It is clear that software engineers, designers, product managers and companies building healthcare technology have a direct impact on patient care and the lives of industry professionals. User experience should never be seen as a secondary priority. It must be part of the cultural fabric of the company.

Success of your product may well rest on user experience. For example, Pevnick et al concluded that users were reticent to share their personal data with their healthcare provider due to a 0.5% conversion rate when invited to upload their fitness data to the EMR. I would suggest this poor rate may be a function of poor user experience more than solely antipathy among patients to share data.

Outside of healthcare, we have seen the significant success of companies like Slack and Apple who consumerize enterprise technology. Slack took an alternative approach to selling into enterprises. Instead of targeting CIOs, the traditional buyer of Slack-like products, they focused on making an amazing product experience and then targeting the users directly. The users adopted Slack “by stealth.” Before leadership could even consider Slack, the organization had already adopted it. I see this same trend emerging in healthcare, heralded by organizations like Apple moving into medical devices.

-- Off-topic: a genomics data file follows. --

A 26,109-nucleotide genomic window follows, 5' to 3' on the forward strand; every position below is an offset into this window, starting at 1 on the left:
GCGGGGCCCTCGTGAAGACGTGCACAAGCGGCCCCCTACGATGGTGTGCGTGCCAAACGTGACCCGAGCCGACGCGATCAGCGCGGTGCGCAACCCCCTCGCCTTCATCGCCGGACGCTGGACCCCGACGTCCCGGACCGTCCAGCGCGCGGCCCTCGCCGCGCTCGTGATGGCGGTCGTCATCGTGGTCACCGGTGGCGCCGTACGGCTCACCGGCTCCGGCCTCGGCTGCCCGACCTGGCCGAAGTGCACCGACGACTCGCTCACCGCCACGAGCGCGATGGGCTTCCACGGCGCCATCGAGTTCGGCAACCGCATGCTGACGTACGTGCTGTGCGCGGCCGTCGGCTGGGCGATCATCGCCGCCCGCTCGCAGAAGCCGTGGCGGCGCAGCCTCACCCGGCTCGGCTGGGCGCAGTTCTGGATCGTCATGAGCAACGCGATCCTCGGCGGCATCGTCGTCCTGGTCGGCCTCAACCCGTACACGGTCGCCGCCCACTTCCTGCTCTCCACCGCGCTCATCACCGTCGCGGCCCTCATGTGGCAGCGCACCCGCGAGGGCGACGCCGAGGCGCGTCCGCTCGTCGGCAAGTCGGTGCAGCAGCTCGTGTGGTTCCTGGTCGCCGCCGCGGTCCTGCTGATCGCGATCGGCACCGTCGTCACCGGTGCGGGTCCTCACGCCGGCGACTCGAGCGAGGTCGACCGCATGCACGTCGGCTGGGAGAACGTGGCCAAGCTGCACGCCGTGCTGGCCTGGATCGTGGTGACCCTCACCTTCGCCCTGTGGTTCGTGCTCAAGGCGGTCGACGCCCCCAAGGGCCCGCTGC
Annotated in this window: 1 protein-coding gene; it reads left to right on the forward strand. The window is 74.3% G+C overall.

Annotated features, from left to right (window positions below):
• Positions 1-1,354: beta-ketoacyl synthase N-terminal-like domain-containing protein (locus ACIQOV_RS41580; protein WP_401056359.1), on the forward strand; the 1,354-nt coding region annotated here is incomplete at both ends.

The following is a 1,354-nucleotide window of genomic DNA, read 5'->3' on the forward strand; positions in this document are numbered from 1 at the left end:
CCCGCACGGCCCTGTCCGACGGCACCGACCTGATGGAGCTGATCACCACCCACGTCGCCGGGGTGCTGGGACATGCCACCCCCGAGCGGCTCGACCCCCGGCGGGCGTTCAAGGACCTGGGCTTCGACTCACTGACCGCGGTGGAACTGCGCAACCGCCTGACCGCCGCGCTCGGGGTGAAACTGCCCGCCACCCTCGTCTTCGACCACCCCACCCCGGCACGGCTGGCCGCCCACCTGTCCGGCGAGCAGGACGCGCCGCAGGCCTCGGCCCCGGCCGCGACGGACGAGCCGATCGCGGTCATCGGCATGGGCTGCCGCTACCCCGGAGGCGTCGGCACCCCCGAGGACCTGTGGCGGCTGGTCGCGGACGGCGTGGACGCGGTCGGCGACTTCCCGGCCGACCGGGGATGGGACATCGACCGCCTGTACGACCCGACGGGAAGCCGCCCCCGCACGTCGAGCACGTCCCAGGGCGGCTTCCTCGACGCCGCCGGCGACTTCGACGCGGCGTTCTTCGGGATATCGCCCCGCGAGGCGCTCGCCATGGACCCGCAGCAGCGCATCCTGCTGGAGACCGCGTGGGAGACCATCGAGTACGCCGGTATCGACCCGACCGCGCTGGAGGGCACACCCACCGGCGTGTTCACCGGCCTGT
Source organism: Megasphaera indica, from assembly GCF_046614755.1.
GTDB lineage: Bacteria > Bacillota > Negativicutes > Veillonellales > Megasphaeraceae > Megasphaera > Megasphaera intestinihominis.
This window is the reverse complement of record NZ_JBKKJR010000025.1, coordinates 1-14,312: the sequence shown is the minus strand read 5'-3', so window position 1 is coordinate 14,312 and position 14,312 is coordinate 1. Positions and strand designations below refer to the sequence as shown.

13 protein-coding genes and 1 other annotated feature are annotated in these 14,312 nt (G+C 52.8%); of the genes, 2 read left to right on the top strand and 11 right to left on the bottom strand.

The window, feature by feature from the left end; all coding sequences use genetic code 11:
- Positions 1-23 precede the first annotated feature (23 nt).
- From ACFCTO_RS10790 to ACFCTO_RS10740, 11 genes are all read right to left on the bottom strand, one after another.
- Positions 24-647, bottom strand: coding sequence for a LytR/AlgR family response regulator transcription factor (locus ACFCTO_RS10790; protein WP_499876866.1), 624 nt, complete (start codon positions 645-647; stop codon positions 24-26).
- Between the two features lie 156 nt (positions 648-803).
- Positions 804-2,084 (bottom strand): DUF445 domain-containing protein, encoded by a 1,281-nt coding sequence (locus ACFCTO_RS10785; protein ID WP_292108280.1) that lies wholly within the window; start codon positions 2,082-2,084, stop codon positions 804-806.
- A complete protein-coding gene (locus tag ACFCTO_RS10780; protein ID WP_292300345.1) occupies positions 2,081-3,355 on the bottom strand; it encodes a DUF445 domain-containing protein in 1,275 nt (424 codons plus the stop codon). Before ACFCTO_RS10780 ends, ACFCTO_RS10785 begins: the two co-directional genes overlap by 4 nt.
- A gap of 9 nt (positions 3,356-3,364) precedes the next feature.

Building a great product experience in healthcare requires a combination of a priori reasoning and opinion as well as in-depth domain context. Achieving this domain context requires embedding designers and engineers directly on the front-line, observing physicians and nurses to fully understand how to make their lives easier.

Making their lives easier will directly lead to saved lives.

Building a Product that Works Operationally